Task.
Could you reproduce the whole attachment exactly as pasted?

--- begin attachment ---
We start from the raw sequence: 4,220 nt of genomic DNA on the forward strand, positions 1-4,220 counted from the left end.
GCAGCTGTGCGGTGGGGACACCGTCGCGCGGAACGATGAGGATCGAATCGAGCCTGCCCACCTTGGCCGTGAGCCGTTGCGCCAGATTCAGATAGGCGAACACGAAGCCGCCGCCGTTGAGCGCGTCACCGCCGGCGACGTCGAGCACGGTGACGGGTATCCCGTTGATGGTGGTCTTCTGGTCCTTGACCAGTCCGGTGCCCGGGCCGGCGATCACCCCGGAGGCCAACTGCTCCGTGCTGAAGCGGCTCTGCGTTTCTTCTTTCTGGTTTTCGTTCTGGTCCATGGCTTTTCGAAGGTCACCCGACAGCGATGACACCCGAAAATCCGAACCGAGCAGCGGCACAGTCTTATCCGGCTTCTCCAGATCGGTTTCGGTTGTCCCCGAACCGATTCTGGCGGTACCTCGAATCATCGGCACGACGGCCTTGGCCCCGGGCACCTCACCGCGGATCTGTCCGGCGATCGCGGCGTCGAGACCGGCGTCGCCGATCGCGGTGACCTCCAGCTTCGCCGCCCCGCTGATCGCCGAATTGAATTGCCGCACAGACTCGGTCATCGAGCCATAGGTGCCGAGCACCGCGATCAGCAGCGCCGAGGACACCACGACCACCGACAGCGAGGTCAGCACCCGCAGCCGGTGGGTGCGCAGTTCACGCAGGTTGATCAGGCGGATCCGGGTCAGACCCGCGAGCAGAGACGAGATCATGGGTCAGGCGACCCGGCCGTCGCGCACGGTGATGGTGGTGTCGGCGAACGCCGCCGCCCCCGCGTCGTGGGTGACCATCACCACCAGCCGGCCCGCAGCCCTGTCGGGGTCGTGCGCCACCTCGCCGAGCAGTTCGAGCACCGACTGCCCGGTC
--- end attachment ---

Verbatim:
We start from the raw sequence: 4,220 nt of genomic DNA on the forward strand, positions 1-4,220 counted from the left end.
GCAGCTGTGCGGTGGGGACACCGTCGCGCGGAACGATGAGGATCGAATCGAGCCTGCCCACCTTGGCCGTGAGCCGTTGCGCCAGATTCAGATAGGCGAACACGAAGCCGCCGCCGTTGAGCGCGTCACCGCCGGCGACGTCGAGCACGGTGACGGGTATCCCGTTGATGGTGGTCTTCTGGTCCTTGACCAGTCCGGTGCCCGGGCCGGCGATCACCCCGGAGGCCAACTGCTCCGTGCTGAAGCGGCTCTGCGTTTCTTCTTTCTGGTTTTCGTTCTGGTCCATGGCTTTTCGAAGGTCACCCGACAGCGATGACACCCGAAAATCCGAACCGAGCAGCGGCACAGTCTTATCCGGCTTCTCCAGATCGGTTTCGGTTGTCCCCGAACCGATTCTGGCGGTACCTCGAATCATCGGCACGACGGCCTTGGCCCCGGGCACCTCACCGCGGATCTGTCCGGCGATCGCGGCGTCGAGACCGGCGTCGCCGATCGCGGTGACCTCCAGCTTCGCCGCCCCGCTGATCGCCGAATTGAATTGCCGCACAGACTCGGTCATCGAGCCATAGGTGCCGAGCACCGCGATCAGCAGCGCCGAGGACACCACGACCACCGACAGCGAGGTCAGCACCCGCAGCCGGTGGGTGCGCAGTTCACGCAGGTTGATCAGGCGGATCCGGGTCAGACCCGCGAGCAGAGACGAGATCATGGGTCAGGCGACCCGGCCGTCGCGCACGGTGATGGTGGTGTCGGCGAACGCCGCCGCCCCCGCGTCGTGGGTGACCATCACCACCAGCCGGCCCGCAGCCCTGTCGGGGTCGTGCGCCACCTCGCCGAGCAGTTCGAGCACCGACTGCCCGGTC